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  • Apr 19, 2014
  • Updated: 9:22pm
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Virgin Australia pounces on Tiger

PUBLISHED : Tuesday, 30 October, 2012, 10:24am
UPDATED : Tuesday, 30 October, 2012, 10:24am

Virgin Australia on Tuesday said it has sold 10 per cent of its business to Singapore Airlines while agreeing to buy a 60 per cent stake in low-cost carrier Tiger Airways Australia.

In a slew of announcements, the country’s second-biggest airline after Qantas also said it was making a A$98.7 million (US$101.9 million) takeover offer for Australian regional carrier Skywest.

Virgin agreed to pay A$35 million (US$36 million) for its holding in Tiger, the loss-making subsidiary of Singapore’s Tiger Airways, while Singapore Airlines bought its stake for A$105 million.

“Singapore Airlines is an important strategic alliance partner of Virgin Australia and we are very pleased to have their support as an investor,” Virgin chief executive John Borghetti said in a statement.

“We believe this investment demonstrates their confidence in our strategy and it enables Virgin Australia to fast track its growth plans.”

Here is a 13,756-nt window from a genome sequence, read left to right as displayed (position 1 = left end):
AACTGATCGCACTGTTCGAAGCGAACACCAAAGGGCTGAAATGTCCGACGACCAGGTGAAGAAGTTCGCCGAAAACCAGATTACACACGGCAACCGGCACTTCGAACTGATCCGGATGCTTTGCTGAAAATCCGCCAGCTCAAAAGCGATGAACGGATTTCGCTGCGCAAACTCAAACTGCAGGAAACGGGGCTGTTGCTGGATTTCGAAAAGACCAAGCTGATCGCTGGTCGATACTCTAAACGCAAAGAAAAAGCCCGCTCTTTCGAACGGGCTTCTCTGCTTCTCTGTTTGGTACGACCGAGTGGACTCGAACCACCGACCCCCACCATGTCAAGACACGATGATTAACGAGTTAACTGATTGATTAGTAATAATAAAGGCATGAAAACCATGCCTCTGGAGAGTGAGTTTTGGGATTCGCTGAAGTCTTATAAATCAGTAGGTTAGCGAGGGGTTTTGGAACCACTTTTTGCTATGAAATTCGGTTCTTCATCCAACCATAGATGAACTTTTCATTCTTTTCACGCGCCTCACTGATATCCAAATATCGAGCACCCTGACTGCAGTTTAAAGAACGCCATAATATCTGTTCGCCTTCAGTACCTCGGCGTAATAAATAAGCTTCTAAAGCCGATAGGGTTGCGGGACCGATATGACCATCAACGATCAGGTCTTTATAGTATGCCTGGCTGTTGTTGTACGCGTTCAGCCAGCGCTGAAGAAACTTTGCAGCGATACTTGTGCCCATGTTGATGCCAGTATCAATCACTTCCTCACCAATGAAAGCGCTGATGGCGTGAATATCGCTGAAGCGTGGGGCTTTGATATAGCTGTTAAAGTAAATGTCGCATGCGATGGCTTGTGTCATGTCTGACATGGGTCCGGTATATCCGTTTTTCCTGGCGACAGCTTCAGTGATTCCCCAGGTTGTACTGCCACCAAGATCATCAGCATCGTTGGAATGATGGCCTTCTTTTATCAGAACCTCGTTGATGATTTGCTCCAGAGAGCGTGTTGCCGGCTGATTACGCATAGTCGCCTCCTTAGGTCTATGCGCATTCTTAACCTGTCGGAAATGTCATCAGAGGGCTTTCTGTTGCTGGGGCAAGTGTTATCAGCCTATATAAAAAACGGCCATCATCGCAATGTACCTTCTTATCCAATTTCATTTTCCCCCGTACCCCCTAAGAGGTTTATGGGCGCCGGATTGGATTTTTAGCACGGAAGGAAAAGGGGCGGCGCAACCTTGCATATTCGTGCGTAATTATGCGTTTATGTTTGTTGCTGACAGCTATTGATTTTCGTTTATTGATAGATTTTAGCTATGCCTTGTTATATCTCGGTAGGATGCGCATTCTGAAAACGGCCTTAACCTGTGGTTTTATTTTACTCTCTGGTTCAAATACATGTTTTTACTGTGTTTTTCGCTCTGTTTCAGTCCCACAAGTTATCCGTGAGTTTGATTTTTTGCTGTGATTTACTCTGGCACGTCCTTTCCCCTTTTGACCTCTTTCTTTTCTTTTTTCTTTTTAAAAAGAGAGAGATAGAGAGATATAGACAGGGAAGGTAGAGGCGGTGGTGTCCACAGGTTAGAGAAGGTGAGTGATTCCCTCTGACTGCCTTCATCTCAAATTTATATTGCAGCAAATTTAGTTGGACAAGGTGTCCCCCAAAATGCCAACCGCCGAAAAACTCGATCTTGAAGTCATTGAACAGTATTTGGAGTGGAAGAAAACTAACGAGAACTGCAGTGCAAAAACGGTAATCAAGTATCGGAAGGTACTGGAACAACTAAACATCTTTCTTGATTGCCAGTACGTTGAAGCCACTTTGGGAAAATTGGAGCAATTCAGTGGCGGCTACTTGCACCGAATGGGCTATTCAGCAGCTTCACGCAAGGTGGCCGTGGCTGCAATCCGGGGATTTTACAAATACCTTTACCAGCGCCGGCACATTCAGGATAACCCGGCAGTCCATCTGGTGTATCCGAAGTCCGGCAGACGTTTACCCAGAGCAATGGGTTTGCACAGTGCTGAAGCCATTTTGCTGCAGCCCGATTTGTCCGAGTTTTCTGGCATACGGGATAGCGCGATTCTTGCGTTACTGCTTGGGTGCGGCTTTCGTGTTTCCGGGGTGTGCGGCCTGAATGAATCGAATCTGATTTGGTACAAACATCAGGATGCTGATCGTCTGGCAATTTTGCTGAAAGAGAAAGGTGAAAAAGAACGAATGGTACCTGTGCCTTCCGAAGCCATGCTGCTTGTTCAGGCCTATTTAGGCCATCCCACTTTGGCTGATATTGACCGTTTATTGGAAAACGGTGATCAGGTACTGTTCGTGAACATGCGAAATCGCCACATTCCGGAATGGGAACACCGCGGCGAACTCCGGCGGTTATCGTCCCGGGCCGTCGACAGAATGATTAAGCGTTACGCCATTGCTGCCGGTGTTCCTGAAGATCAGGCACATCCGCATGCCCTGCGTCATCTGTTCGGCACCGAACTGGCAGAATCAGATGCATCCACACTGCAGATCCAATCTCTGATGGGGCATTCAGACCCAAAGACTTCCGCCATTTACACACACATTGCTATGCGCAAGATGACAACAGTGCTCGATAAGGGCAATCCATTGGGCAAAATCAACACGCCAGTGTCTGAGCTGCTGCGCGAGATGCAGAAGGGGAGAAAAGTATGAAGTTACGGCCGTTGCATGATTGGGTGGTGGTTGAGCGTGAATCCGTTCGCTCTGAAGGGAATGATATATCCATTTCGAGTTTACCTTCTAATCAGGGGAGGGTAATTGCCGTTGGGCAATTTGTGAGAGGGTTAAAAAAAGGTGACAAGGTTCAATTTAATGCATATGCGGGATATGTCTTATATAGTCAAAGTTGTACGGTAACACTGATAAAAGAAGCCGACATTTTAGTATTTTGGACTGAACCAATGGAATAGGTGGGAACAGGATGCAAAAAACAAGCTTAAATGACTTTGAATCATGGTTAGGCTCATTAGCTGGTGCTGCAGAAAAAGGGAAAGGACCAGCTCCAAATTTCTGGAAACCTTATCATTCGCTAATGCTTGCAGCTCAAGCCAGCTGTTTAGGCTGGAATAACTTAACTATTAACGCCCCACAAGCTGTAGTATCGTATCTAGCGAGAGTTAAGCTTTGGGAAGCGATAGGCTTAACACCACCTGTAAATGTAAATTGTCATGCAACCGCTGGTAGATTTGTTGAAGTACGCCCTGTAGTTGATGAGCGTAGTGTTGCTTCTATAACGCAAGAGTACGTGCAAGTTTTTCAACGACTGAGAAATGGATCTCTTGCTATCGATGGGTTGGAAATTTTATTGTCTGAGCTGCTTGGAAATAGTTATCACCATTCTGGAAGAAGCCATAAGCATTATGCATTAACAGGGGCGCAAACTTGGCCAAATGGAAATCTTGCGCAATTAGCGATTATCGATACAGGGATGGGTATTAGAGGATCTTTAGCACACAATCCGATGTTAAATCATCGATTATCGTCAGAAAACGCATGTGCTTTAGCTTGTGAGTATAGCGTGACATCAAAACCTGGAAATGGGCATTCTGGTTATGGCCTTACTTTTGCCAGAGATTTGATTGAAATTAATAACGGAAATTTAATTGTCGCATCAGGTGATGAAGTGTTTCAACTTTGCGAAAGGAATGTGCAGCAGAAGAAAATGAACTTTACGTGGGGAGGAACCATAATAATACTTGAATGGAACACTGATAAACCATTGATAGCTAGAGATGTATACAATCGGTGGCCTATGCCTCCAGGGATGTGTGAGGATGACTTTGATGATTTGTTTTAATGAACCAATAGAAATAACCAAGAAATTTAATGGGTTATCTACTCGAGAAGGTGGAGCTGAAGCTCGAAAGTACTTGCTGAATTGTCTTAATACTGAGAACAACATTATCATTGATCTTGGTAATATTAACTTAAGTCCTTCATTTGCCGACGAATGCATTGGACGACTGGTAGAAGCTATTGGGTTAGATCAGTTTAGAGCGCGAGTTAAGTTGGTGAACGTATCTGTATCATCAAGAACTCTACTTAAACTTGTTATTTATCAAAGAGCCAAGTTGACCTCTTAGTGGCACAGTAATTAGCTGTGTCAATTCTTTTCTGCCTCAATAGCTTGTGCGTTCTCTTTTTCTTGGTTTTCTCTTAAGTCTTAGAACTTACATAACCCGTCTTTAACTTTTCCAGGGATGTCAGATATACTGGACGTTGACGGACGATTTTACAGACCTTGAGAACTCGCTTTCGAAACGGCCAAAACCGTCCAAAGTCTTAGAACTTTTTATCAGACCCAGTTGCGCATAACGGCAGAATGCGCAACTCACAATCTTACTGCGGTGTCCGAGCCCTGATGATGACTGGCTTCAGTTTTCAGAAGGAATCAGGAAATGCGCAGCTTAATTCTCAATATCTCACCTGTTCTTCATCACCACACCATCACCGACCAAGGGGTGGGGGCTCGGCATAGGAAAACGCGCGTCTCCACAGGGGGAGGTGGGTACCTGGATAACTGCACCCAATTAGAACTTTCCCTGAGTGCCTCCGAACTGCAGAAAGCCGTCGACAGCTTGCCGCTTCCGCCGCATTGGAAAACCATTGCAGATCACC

The Singaporean airline, which paid 42.88 cents a share for an issue of 245.6 million stock, a 6.8 per cent discount to the last trading price, joins Etihad which also has a 10 per cent stake in Virgin.

Richard Branson’s Virgin Group and Air New Zealand also hold interests in the Australian carrier.

Singapore Airlines CEO Goh Choon Phong said the acquisition showed “our shared commitment to an alliance that provides a wide range of consumer benefits”.

“Singapore Airlines fully supports the ongoing transformation of Virgin Australia, which has already resulted in a more competitive aviation market in Australia,” he added.

News of the Singapore deal came as Virgin Australia announced it had bought a 60 per cent stake in Tiger Airways Australia.

As well as the upfront fee, Virgin will also pay Tiger’s Singaporean parent A$5 million if it achieves certain financial performance targets within five years.

The deal will allow Tiger to expand its capacity in Australia, increasing its fleet from 11 aircraft to 35 by 2018, and offer more attractive offers to customers, the two companies said.

“This transaction enables Virgin Australia to access the budget market and enables Tiger Australia to expedite its growth, providing greater competition to this important market segment,” Borghetti said.

“By partnering with Tiger Airways, we can use our expertise to leverage Tiger Australia’s competitive cost base and build a sustainable budget carrier.”

In a further shake up of the domestic market, Virgin made a cash and scrip offer for Skywest, which operates in regional Australia and Southeast Asia.

Skywest executive chairman Jeff Chatfield said the offer, which is subject to regulatory and shareholder approvals, represented a substantial premium to the airline’s share price.

“The proposal will only proceed in the absence of a superior offer,” he said in a statement.

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